Bourvil was born Andre Robert Raimbourg on July 27, 1917 in Prétot-Vicquemare, Seine-Inférieure, France. Andre’s father was killed in the First World War before he was born. As a result, he spent his entire childhood in the village of Bourville, the name of which inspired his stage name.
In his comic performances Bourvil principally played roles of gentle and well-meaning characters who were often a bit obtuse or naive, such as his roles opposite the hyperactive, dishonest and bossy ones played by Louis de Funès. Bourvil's characters not only managed to make viewers laugh, but also to save themselves from the Machiavellian designs of adversaries.
Bourvil was, however, also capable of more dramatic roles such as the handyman in “L'Arbre de Noël” (1969). In this role he observes the relationship between a man he works for and the young son who has fallen ill. The audience can identify with the character played by Bourvil, just as they can in his comic roles, so often as a simple man. One can also note his role of Thénardier in the film adaptation of “Les Misérables” (1958), and his last role as the policeman Mattei in Jean-Pierre Melville's “Le Cercle rouge” (1970).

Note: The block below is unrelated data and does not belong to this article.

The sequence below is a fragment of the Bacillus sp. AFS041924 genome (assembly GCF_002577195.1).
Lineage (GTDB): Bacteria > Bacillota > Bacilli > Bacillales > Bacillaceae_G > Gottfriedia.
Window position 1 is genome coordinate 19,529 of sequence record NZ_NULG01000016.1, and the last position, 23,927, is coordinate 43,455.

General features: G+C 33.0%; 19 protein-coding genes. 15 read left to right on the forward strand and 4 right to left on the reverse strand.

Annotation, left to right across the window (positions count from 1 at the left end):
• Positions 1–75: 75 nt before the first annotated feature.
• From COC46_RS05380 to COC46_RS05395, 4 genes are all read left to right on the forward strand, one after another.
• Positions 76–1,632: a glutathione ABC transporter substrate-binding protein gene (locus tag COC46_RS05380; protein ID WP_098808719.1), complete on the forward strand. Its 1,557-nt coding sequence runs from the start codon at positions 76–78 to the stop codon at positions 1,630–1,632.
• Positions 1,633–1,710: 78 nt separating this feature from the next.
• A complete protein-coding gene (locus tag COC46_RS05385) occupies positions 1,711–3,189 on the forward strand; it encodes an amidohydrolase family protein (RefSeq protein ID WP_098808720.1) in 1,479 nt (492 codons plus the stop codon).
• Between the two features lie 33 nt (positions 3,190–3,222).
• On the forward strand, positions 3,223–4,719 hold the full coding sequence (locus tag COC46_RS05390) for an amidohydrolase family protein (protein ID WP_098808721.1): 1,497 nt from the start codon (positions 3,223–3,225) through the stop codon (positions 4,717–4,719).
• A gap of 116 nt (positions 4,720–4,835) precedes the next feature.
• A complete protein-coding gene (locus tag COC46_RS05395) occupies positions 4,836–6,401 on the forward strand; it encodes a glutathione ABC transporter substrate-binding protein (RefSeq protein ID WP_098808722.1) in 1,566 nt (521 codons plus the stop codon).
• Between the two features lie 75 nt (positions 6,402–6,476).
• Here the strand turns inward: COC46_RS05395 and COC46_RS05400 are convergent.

In March 1948, Bourvil took part in the complete recording of Offenbach's The Tales of Hoffmann with artists of the Paris Opéra-Comique conducted by André Cluytens, playing the four 'servant' roles.
He married Jeanne Lefrique on January 23, 1943. After a battle with Kahler's syndrome, which attacks the bone marrow, he died at the age of 53 on September 23, 1970 in Paris, France.
BOURVIL (aka André Bourvil) (Andre Robert Raimbourg) [7/27/1917, Prétot-Vicquemare, Seine-Inférieure, France – 9/23/1970, Paris, Île-de- France, France (Kahler's syndrome)] – screenwriter, singer, comedian, stage, radio, TV actor, cousin of actor Lucien Raimbourg [1903-1973], married to Jeanne Lefrique [1918-1996] (1943-1970), father of lawyer Dominique Raimbourg [1950- ], professor Philippe Raimbourg [1953- ].
Texas Serenade – 1958 (Maitre Jerome Quilleboeuf)